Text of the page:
(MA) Master of Arts
Theory and Practice of Human Rights
University of Essex
University of Essex
Human Rights Centre
Full-time or part-time
A 2:2 honours degree, or international equivalent, in a Social Science, Law or any Humanities subject.
While prior academic study or professional experience of law is desirable, it is not a requirement for admission. LLM students who have not previously studied Public International Law will take a one-term module on this topic.
IELTS (International English Language Testing System) code
IELTS 6.5 overall with a minimum component score of 5.5 except for 6.0 in writing
If you do not meet our IELTS requirements then you may be able to complete a pre-sessional English pathway that enables you to start your course without retaking IELTS.
The University uses academic selection criteria to determine an applicant’s ability to successfully complete a course at the University of Essex. Where appropriate, we may ask for specific information relating to previous modules studied or work experience.
Rules of assessment
Rules of assessment are the rules, principles and frameworks which the University uses to calculate your course progression and final results.
Dr Thomas Pegram
Associate Professor University College London
External Examiners provide an independent overview of our courses, offering their expertise and help towards our continual improvement of course content, teaching, learning, and assessment.
External Examiners are normally academics from other higher education institutions, but may be from the industry, business or the profession as appropriate for the course.
They comment on how well courses align with national standards, and on how well the teaching, learning and assessment methods allow students to develop and demonstrate the relevant knowledge and skills needed to achieve their awards.
External Examiners who are responsible for awards are key members of Boards of Examiners. These boards make decisions about student progression within their course and about whether students can receive their final award.
1. Give students the opportunities to study current theoretical and practical problems in the recognition and protection of human rights.
These problems are legal, social, political and philosophical, and the programme reflects this in its multidisciplinary approach.
2. Prepare students for such careers as e.g. officials in the United Nations system, activists in humanitarian and policy-making non-governmental bodies in the UK and abroad, as journalists, or trade unionists aims to prepare students for further independent research in the field of Human Rights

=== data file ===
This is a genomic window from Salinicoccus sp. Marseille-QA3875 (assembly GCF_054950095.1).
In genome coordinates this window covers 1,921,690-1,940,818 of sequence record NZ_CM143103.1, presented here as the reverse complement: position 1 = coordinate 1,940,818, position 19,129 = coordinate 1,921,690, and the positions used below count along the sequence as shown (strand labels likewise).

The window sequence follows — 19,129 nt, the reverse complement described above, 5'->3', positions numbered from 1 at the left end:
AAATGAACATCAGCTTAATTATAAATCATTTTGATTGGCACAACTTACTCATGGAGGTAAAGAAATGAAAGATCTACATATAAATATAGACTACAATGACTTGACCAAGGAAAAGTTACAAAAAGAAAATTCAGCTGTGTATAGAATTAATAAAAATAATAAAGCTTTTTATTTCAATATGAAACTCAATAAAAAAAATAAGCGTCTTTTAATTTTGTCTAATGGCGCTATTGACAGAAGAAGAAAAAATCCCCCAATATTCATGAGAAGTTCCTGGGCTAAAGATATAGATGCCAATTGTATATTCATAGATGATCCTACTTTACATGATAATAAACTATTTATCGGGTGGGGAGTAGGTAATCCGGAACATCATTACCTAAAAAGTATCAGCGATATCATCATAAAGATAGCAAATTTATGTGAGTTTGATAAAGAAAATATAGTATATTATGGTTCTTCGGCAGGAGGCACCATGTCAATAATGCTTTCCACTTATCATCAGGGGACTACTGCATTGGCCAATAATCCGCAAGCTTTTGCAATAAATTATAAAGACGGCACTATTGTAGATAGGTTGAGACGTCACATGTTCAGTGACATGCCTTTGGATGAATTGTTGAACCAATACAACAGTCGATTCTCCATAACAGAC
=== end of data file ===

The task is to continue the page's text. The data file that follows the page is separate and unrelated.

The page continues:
Learning outcomes and learning, teaching and assessment methods
On successful completion of the programme a graduate should demonstrate knowledge and skills as follows:
A: Knowledge and understanding
A1: current and recent political conflict situations in Asia, Europe, Africa and the Americas
A2: long established and newly established human rights institutions, both regional and global
A3: the main international legal instruments governing human rights
A4: relations between the responsibilities of governments for human rights and responsibilities of non-state actors
A5: the evolution of so-called 3rd generation human rights -women's rights, children's rights, rights of indigenous peoples etc.
A6: current controversies in different academic disciplines over the universalism and cultural relativism of rights
A7: recent developments in regional and national human rights jurisprudence
A8: current practical problems in the procedures for human rights promotion, monitoring, reporting and enforcement
A1-8 are introduced through formal and weekly two-hour lectures.
Some of these lectures are presented by world-renowned specialists.
Presentations by specialists, sometimes.
Each lecture is accompanied by one-hour classes, which led by the Scheme Director.
Classes comprise different formats over the academic year, including problem-solving exercises, individual and group-based student presentations and adversarial debates.
Knowledge of A1-8 is reinforced in all core courses, though not all are covered in equal depth.
One or more of A1-8 is gone into in depth in different core courses and in the optional courses.
Within the MA students are introduced to the use of data bases and other IT resources necessary for up-to-date human rights research.
Students are asked to submit a dissertation of around 16000 words.
Completion of the dissertation is an important element of the MA.